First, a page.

Children with social anxiety may struggle to form relationships with their peers even though they want to. OTC social anxiety medication can alleviate symptoms, but it’s still important to teach children social skills and create opportunities to meet kids their age. This summer, support your children’s socialization with these five tips.
1. Support Extracurricular Activities
Finding people with similar interests is one of the best ways to make friends. As a parent, you can facilitate your children’s interests with extracurricular activities:
- Art classes
- Writing groups
- Dance classes
- Robotics clubs
Older children can also find resources online, such as forums and social media groups. If your kids use the internet to make friends, keep an eye on their activities and who they’re talking to.
2. Teach Communication Skills
Communicating with others is an essential life skill. Some kids may naturally communicate well, while others struggle. Teaching kids communication skills can help them overcome their fear of making a bad impression.
A good start is teaching kids to be polite. Saying hello and asking after the other person are staples in small talk and easily learned by young children. As children get older, have discussions about what is and isn’t polite to ask about. Explain what boundaries are and why they should respect them.
3. Model Empathy With Role Playing
Natural anxiety medication is a positive step in alleviating children’s worry about interacting with others, but they need more resources to help them engage. Role-playing is an excellent way to help kids practice conversations.
First, come up with practical situations:
- Asking if you can sit with someone
- Introducing yourself to someone you don’t know
- Inviting someone to play
As the parent, you’ll play the part of the other child, allowing your kid to try different approaches. Often, having a few set phrases in their back pocket can give youngsters the confidence to initiate conversation.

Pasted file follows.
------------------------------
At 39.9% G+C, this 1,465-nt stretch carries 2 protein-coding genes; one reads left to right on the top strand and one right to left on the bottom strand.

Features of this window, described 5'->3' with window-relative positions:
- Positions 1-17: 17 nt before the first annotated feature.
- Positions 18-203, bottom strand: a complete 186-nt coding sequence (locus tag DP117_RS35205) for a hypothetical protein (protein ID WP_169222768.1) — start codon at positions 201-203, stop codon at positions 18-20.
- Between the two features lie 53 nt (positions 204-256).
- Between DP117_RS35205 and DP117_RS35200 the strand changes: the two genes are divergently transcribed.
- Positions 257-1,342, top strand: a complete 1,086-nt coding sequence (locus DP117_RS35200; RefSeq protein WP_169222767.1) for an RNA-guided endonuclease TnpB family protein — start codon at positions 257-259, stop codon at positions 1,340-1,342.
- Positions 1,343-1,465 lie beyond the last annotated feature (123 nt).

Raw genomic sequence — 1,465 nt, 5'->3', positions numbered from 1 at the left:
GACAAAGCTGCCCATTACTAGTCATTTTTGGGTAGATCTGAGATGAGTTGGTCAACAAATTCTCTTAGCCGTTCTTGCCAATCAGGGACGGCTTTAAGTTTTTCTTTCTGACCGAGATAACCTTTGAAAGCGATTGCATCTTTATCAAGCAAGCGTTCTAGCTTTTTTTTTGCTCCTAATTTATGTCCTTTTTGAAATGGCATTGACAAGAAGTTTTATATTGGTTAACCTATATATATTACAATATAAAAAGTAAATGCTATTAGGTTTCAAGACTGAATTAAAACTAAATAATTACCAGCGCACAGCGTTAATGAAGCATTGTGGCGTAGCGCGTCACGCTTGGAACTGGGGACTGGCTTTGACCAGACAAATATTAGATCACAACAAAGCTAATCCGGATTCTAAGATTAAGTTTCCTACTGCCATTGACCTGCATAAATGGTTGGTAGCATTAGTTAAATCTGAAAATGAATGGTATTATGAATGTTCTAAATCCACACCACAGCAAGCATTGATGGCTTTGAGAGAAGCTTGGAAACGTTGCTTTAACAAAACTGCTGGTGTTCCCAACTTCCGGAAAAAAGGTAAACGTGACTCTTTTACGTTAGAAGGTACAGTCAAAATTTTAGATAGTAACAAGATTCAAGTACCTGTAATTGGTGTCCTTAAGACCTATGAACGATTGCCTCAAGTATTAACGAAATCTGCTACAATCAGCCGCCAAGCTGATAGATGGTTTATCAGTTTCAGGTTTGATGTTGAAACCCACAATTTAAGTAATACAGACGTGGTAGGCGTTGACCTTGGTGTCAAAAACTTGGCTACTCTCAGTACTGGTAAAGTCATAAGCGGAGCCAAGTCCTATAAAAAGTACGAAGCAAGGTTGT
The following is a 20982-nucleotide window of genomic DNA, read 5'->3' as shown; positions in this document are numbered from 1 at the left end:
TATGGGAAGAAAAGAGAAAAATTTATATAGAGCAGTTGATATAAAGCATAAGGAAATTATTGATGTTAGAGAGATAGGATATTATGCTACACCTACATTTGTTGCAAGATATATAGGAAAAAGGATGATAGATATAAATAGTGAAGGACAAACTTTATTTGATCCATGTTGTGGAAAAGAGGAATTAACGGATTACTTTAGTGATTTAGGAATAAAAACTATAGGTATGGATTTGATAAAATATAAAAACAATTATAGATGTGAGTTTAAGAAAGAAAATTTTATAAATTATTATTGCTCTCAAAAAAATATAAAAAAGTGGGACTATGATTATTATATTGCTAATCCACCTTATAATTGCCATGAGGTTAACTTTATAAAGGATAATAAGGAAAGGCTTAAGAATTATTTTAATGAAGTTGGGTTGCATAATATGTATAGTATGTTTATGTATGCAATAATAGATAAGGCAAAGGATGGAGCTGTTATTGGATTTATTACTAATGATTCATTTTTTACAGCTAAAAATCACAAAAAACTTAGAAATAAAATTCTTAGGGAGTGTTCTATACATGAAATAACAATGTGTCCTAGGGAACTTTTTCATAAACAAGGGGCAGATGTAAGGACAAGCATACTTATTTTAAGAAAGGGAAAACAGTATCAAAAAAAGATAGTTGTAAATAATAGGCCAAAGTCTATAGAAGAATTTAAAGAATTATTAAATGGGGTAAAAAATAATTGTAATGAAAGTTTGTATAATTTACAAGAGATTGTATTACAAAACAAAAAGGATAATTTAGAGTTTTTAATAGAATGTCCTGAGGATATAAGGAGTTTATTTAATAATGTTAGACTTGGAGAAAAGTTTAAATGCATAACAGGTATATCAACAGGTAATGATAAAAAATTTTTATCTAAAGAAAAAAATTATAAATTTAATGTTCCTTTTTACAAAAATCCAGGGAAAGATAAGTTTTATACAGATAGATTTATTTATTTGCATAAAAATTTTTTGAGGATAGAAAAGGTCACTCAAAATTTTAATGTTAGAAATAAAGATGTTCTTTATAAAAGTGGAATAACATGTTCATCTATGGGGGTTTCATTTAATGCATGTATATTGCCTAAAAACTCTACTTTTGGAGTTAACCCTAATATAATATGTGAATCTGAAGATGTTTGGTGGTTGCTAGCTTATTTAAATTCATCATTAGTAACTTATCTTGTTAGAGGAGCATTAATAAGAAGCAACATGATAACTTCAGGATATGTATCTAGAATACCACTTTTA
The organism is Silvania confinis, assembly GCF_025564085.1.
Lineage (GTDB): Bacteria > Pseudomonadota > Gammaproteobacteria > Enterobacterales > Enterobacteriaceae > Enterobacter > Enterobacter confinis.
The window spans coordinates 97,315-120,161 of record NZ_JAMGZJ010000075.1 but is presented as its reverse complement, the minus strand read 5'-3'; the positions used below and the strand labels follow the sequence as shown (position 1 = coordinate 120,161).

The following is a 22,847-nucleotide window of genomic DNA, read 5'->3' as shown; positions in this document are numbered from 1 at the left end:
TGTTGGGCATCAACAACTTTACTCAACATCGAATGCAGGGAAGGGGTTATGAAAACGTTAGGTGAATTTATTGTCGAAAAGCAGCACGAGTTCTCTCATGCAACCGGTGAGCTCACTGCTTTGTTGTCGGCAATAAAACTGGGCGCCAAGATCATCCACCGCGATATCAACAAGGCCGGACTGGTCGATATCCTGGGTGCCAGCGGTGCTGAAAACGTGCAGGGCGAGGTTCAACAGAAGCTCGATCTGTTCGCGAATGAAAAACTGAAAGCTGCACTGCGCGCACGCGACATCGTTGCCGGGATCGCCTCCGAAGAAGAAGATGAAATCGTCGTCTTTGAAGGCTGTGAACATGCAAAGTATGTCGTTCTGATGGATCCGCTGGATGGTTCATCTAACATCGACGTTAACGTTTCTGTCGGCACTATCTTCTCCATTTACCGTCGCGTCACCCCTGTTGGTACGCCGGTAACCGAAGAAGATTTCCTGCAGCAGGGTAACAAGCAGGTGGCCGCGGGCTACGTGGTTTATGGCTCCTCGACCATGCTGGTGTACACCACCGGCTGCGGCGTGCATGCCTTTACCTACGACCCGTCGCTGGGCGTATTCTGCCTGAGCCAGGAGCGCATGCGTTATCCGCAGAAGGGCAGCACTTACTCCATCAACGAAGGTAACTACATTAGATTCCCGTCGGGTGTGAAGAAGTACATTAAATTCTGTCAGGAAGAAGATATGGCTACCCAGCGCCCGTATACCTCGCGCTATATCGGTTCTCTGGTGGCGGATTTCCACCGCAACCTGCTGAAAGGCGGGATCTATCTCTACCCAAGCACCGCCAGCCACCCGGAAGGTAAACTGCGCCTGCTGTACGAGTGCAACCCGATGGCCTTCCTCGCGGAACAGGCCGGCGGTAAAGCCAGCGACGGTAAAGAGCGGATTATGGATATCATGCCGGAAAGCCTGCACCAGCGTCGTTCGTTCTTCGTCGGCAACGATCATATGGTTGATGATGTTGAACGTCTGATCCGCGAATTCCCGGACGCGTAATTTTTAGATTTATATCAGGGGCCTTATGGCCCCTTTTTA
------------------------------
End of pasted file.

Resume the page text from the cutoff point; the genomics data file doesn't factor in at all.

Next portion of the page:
4. Talk About Personal Space
Personal space varies by culture and even families; since this topic is so complex, it’s crucial to talk about it with your kids. In some cases, it can even be a matter of safety.
A good time to start the discussion is during your talk about boundaries. Explain that just like you shouldn’t push people to talk about certain topics, you shouldn’t touch people when they don’t want you to.
Also, let your kids know they have the right to personal space. Help them come up with a few ways to reinforce their boundaries, such as saying, “I need some space.”
5. Discuss Active Listening
Active listening is key to building strong relationships where both parties feel respected. You can teach kids active listening during your conversations with them:
- Repeating phrases back to ensure you heard correctly
- Mirroring your child’s body language
- Making eye contact
Keep in mind that neurodivergent people often find eye contact uncomfortable. If your children experience discomfort while making eye contact, have them look at your forehead or nose instead.
Everyone gets nervous about meeting new people, but social anxiety adds another hurdle for kids trying to make friends. With natural anxiety medication and a focus on developing social skills, children can connect with others and form lasting bonds.